In a CBS 60 Minutes interview on January 29, United States Secretary of Defense Leon Panetta predicted if the Islamic Republic of Iran decided, “It would probably take them about a year to be able to produce (an atomic) bomb,” an idea that has been at the center of international debate and increasing animosity between the U.S., Israel, the European Union and Iran
“The United States—and the president have made this clear—does not want Iran to develop a nuclear weapon. That’s a red line for us. And it’s a red line obviously for the Israelis, so we share a common goal here. If we have to do it, we will do it,” Mr. Panetta told 60 Minutes.
“If they proceed, and we get intelligence that they’re preceding with developing a nuclear weapon, then we will take whatever steps are necessary to stop it,” he said.
When asked if that included military steps, Mr. Panetta said, “There are no options that are off the table.”
Mr. Panetta’s words aired the same day the Iranian government received a delegation from the UN International Atomic Energy Agency (IAEA) to inspect related facilities and hold talks with officials.
PressTV.ir reported Iran’s ambassador to the IAEA, Ali Asghar Soltanieh, said the three-day visit should “thwart plots by enemies who are leveling unfounded allegations” against Iran and prove the country’s nuclear program is transparent.
Furthermore in the midst of menacing Western threats against the Islamic Republic, the Iranians expressed optimism about resuming nuclear proliferation talks with the P5+1 group of nations—U.S., Russia, Britain, China and France—which make up the five Permanent Members of the United Nations Security Council plus Germany. The anticipated venue for the negotiations is Turkey, according to Iranian media reports and Turkish Foreign Minister Ahmet Davutoglu who announced earlier this month that Iran and the Security Council had agreed, in principle, to return to the table following a yearlong halt fraught with threats and counterthreats.
“I think the P5+1 meeting will be successful because the other party is also interested in finding a solution,” said Ali Akbar Salehi, Iran’s Foreign Minister during a Jan. 28 official visit to the African Union Summit in Ethiopia.
Relations between Iran and the West have steadily deteriorated since talks broke down in January 2011.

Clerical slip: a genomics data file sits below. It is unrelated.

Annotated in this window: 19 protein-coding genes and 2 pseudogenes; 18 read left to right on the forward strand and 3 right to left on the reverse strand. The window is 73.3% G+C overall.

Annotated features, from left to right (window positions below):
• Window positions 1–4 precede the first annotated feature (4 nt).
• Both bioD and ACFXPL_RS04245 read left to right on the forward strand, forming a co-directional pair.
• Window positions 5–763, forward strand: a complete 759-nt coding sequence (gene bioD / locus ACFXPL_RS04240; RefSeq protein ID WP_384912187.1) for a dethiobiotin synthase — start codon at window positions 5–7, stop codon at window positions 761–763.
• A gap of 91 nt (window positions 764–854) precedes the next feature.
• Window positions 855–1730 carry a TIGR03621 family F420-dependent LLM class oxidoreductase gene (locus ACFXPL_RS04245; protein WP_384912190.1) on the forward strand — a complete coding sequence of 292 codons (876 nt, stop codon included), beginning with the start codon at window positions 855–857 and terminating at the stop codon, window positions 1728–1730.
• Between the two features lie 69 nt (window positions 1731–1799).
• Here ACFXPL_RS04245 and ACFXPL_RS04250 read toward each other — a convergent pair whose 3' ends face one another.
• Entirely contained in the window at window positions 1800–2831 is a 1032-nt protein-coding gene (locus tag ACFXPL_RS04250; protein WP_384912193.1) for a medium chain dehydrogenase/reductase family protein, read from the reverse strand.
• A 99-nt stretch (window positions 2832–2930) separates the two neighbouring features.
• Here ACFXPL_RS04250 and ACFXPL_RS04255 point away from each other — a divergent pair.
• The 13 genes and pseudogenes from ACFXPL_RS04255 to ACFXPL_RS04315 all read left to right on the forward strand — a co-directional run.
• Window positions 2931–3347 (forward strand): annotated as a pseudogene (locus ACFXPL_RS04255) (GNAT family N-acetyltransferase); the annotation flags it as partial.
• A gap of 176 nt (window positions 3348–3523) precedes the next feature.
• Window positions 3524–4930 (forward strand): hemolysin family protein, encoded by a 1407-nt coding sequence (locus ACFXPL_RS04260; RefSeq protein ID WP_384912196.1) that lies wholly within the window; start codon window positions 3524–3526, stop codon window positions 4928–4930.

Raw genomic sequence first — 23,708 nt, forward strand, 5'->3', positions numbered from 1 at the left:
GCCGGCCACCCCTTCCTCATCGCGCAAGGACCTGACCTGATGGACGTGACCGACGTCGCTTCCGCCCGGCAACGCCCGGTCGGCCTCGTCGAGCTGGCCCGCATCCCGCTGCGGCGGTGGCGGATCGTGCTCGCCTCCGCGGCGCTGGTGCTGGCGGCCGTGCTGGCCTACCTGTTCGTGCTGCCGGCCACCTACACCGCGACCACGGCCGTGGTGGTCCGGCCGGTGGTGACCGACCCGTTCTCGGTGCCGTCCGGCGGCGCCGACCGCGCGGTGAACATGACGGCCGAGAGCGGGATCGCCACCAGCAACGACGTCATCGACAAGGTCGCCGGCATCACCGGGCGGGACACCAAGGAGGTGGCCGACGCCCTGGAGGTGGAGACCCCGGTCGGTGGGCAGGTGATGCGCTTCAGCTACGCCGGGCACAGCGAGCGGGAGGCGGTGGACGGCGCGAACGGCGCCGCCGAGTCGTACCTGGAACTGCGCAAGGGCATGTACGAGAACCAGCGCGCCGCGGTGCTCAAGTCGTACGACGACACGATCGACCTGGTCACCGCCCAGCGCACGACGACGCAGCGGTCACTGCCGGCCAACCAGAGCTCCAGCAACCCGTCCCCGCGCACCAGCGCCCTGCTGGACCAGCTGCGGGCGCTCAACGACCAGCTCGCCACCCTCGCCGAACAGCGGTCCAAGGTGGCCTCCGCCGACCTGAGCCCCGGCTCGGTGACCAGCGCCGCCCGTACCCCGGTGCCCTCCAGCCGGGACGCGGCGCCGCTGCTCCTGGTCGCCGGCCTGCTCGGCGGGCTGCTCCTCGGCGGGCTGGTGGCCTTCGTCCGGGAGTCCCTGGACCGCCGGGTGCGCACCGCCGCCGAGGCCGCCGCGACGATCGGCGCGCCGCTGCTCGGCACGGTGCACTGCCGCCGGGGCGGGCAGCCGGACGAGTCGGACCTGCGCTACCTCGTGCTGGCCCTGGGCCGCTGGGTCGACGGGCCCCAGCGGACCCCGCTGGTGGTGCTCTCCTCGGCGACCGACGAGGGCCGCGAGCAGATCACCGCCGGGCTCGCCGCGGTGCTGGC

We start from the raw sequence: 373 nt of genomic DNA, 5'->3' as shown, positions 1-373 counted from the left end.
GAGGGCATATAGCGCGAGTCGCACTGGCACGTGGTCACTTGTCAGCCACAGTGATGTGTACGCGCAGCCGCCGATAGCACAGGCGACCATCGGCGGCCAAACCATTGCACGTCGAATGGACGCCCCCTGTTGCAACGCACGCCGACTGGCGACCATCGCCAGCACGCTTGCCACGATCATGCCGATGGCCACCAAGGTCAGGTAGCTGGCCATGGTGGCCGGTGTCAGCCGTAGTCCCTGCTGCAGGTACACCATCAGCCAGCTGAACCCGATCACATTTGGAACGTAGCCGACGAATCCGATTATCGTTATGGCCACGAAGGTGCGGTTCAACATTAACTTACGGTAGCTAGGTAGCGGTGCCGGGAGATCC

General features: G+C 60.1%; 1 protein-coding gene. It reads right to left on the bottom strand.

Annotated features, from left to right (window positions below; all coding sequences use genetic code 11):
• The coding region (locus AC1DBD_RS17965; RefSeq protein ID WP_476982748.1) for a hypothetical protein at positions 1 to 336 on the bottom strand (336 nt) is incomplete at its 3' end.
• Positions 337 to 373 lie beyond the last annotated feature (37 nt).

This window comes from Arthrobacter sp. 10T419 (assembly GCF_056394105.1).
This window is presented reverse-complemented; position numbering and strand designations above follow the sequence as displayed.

But Iranian President Mahmoud Ahmadinejad recently conveyed a willingness to restore negotiations with the P5+1 to reiterate Iran’s right to develop nuclear technology for peaceful objectives. The proposed new talks come amid mounting belligerence from Western nations and Israel, who assert Iran’s technology is really for militaristic aims and accuse Iran of obstructing talks.
“They claim that Iran doesn’t want negotiations but it isn’t so,” said President Ahmadinejad in Jan. 26 remarks from Iran’s southeastern province of Kerman. “Every time they seek pretexts and as we approach talks they issue resolutions so that perhaps negotiations don’t take place.”
America and Europe’s precarious position
Additionally, analysts say Israel is exacerbating matters with threats of a unilateral war on Tehran, yet simultaneously nudging the U.S. and Europe to increase punitive actions like crippling economic sanctions on the Iranian Central Bank and petroleum industry. In response, the 27 member European Union recently voted to block Iranian oil imports and freeze Iranian Central Bank assets as their contribution toward tightening pressure on Tehran. President Ahmadinejad said the move targets the Iranian people, but ultimately will hurt European countries already suffering extreme economic duress.
The EU oil embargo announcement has already sent oil prices up which could drive up gas prices in Europe and America—bad news for U.S. President Barrack Obama in a re-election year.
With the United States ending a decade-long conflict in Iraq, an expensive, unstable course of action in Afghanistan and amplified enmity towards Syria, questions loom about the strength of its desire for a war in Iran. There haven’t been diplomatic relations since 1979 and the advent of the Islamic Revolution led by Ayatollah Ruhollah Khomeini and observers contend much of U.S. anti-Iran rhetoric is based on outside demands.